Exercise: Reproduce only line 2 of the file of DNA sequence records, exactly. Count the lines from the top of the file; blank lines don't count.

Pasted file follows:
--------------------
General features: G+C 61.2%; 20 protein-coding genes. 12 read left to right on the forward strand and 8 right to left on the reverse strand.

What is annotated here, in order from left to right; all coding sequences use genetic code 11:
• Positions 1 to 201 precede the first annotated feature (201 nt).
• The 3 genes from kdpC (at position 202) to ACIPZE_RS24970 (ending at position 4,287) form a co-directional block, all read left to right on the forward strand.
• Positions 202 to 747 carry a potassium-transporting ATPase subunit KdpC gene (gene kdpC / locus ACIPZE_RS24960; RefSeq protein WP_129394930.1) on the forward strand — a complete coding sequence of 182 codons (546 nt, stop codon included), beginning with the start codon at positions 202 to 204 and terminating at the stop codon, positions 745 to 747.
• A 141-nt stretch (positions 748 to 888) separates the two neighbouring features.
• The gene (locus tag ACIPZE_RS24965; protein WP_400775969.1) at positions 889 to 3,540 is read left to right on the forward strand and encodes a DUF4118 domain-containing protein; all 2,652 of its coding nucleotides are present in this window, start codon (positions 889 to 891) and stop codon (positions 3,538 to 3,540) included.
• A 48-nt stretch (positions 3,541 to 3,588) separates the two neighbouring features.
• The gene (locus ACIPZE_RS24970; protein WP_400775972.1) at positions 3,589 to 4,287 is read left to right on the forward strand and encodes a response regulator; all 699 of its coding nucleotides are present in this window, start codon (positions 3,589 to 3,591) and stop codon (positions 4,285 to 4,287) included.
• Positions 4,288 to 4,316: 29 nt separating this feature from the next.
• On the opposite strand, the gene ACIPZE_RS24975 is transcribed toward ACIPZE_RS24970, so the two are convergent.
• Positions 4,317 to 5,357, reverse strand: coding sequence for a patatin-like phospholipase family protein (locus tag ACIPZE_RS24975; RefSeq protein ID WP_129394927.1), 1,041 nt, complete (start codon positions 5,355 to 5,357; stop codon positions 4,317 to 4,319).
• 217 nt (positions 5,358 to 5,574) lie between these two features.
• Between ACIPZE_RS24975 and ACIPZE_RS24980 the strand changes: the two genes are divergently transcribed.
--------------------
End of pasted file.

What is annotated here, in order from left to right; all coding sequences use genetic code 11: